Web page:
EU leaders have realized that positively influencing young children and families in their community requires approaches at the highest level of the social-ecological model, with attention to the complex interplay between individual, relationship, community, and societal factors. They have also realized that a truly community-driven effort requires openness in how meetings and community events are run, taking time for shared learning, and rethinking the term “expert”. As opposed to experts being recognized as those with content expertise, it has been key for this project to lean on context expertise in order to open doors for those with lived experience to be at the center of conversations. They have struggled with power dynamics, and have realized that including anchor institution voices requires acknowledging those dynamics and continually working to ensure that they maintain a strong community voice in the initiative. They have learned a lot about communication as well, both to internal and external partners. Focusing on community cohesion and social norms change has been complex and hard to conceptualize, as this work can go in many directions. As such, identifying and developing paths forward has been a challenge.

Amidst these challenges, over the past two years of work hundreds of residents have shared their thoughts and ideas about their community, and through community events they have been able to build community understanding about issues connected to young children. Through the Black and Brown conversations, they have been able to build connections and start chipping away at some very deep roots of pain and trauma. Project leaders attribute these accomplishments to bringing trusted voices in the community to the table, inclusion of diverse voices, ongoing learning, and keeping the vision at the heart of their work, revisiting it often.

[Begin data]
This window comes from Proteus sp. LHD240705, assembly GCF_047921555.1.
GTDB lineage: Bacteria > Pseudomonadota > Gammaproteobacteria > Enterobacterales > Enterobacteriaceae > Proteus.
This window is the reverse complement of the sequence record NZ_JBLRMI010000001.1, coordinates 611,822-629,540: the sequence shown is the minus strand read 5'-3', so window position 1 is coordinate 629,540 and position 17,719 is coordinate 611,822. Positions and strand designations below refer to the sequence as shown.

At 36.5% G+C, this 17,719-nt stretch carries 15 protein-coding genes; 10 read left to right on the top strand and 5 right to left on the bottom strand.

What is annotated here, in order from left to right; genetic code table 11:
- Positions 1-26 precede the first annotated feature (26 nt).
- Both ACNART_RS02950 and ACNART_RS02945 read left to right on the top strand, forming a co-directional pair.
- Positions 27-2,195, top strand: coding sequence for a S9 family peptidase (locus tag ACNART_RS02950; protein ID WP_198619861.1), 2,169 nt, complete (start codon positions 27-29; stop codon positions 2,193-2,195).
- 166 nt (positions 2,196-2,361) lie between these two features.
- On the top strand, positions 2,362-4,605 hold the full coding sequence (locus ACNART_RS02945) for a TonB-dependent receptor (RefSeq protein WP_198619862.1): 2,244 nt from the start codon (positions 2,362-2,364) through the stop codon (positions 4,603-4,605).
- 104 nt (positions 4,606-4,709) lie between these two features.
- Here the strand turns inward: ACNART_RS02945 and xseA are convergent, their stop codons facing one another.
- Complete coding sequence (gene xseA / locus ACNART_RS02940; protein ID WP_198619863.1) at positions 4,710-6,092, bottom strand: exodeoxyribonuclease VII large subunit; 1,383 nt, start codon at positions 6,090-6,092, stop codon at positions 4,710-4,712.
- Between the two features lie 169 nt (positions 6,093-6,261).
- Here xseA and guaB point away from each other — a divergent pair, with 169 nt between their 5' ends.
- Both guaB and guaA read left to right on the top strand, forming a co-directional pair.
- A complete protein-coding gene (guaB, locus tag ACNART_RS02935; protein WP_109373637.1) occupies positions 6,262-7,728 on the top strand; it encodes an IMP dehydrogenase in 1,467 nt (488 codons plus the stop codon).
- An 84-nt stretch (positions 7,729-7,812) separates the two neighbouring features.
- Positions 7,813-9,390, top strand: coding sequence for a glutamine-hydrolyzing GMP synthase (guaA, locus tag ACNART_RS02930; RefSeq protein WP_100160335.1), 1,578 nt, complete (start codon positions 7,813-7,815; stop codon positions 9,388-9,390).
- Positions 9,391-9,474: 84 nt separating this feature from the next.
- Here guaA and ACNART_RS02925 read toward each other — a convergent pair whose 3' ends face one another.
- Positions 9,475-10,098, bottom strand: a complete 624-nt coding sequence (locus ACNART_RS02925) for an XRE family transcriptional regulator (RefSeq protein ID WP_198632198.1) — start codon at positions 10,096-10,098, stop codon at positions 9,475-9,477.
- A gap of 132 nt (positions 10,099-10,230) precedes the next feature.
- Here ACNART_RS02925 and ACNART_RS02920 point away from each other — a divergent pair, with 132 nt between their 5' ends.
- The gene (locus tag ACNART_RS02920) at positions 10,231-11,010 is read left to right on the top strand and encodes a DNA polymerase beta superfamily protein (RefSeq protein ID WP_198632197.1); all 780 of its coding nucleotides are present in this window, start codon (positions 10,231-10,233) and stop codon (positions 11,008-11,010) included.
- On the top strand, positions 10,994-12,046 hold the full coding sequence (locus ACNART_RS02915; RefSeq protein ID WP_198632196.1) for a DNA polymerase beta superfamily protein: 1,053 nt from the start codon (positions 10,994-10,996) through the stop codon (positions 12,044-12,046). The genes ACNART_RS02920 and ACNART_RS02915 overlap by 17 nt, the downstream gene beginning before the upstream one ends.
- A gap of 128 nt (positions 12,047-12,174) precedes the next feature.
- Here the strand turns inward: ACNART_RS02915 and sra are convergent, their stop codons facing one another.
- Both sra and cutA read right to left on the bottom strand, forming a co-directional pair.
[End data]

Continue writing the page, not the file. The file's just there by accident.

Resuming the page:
The Council that serves as a leadership body for EU reprioritized EU’s goals during summer 2018, and community cohesion and connectedness has been a key focus. Now that EU has completed its 2-year start up phase funded by the BUILD Health Challenge, and is beginning a 3-year grant from CDPHE, the group is working to identify key indicators of community and civic health to be explored through existing efforts like BeHeard Mile High and others. EU is still in the early stages of development in many ways, and is still in the process of determining its ultimate goals for making a difference in the community and positively impacting community connections and social norms.

Advice on Replication

I would say to identify some foundational, core principles that you will stick to and revisit, along with ways you will ensure you stick to them. For example, the community-driven nature of this work was foundational and something that was of very high priority. The group then included the requirement of the initial Leadership Team to be at least 50% individuals who live, work, play, pray in 80205. If community norms shifting is at the heart, determine what routines and rigor will be in place to keep it there.

– Hanna Nichols, East5side Unified Leader